Promoting diversity and tolerance across generations
This Fostering February we find out more about Oldham foster carer Tariq Rafique, who has dedicated over 20 years of his life to helping some of the most vulnerable children and young people in the area to reach their full potential.
Having started out as a youth and community worker from school leaving age, Tariq has since worked across two of the town’s school academies, as well as taking up a leadership role with the Oldham Race Equality Partnership (OREP), all with the primary goal of breaking down existing social barriers.
He has now been officially recognised with an MBE for his services to promoting an inclusive and diverse community within the multi-cultural Greater Manchester town that had previously seen ethnically motivated riots in 2001, with Tariq playing a key role in bringing disadvantaged children and young people from various ethnic backgrounds to learn and grow together.
We sat down with Tariq as he explained his inspiring journey so far, which has led him to his latest challenge of becoming a foster carer with National Fostering Group agency Alpha Plus.
How do you feel about receiving an MBE?
“I’m honoured and privileged. This is mainly because I’m grateful to the people that have nominated me, because it means that they’ve been recognising the work that I’ve been doing with them across the board. Whether that’s working in communities, schools, colleges or in a youth club’.
‘I would like to feel that I can share this award with all the people that I’ve been able to make a difference to, especially young people who are some of the most vulnerable in society’.
‘Because I live and work in Oldham, I will often meet someone two or three years later in a shop or in town and I’ll ask them how they’re getting on before they say that they’ve just finished their apprenticeship, or doing something that they’ve always wanted to do’.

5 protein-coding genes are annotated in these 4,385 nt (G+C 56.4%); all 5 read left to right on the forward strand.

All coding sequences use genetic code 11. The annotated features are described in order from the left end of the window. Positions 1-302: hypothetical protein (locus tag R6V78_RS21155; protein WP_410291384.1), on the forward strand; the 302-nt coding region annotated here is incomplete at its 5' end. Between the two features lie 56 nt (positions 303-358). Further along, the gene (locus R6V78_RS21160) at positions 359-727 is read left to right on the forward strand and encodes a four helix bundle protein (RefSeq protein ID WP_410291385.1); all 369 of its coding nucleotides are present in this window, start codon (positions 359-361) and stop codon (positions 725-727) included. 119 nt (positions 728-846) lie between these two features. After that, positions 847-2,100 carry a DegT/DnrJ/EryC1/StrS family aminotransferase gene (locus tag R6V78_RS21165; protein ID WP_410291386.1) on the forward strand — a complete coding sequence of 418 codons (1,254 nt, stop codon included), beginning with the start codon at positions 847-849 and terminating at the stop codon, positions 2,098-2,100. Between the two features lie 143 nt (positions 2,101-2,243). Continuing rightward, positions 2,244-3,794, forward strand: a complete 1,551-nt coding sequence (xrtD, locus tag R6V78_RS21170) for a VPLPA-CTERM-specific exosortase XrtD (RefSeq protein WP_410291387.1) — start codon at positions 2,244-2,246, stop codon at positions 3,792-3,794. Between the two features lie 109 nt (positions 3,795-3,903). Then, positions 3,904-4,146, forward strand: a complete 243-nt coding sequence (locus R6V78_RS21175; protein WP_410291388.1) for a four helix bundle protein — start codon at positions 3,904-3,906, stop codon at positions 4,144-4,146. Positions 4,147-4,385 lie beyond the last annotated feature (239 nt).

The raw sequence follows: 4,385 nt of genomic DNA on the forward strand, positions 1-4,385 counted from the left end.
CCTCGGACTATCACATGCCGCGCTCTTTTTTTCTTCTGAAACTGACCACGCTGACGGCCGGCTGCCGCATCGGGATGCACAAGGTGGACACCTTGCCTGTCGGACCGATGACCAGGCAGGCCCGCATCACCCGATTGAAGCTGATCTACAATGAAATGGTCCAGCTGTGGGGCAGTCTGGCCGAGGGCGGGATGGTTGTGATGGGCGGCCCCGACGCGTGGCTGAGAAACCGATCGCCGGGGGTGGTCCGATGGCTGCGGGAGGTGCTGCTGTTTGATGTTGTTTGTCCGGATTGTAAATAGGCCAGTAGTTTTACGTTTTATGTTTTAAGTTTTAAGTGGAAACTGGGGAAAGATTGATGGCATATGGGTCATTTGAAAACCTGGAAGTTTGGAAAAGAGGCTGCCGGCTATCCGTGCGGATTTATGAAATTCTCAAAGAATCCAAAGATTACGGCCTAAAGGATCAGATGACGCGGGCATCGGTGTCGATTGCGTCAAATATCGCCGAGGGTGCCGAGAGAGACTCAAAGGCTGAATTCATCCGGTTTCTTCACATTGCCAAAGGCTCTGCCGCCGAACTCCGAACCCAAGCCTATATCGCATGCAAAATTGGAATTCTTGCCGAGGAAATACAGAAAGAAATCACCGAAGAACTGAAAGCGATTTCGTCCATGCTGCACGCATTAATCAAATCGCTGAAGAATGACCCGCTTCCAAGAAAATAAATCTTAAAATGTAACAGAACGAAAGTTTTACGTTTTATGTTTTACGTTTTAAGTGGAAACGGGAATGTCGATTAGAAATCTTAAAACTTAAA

‘Even if it’s five or ten years down the line and you ask them about their journey, it’s really rewarding to find out that you’ve had some kind of positive change with them”.
You received the award for your work in promoting inclusivity in the community…
“Yeah, it’s working within the community across a range of different issues. In 1988, I kicked off my life of working in the community. I was only 16-years-old then and had always been active in school in terms of being a team player, including playing for the school football team and getting involved in anything that could make the school that I went to a better place’.
‘From doing voluntary and part-time youth work, I went on to Bradford University and did a Diploma in Youth and Community Work. I then came back to Oldham in 1992 and was a full-time youth and community worker for around six to seven years, before going back to university to the University of Manchester, where I got a BA Hons in Social Policy’.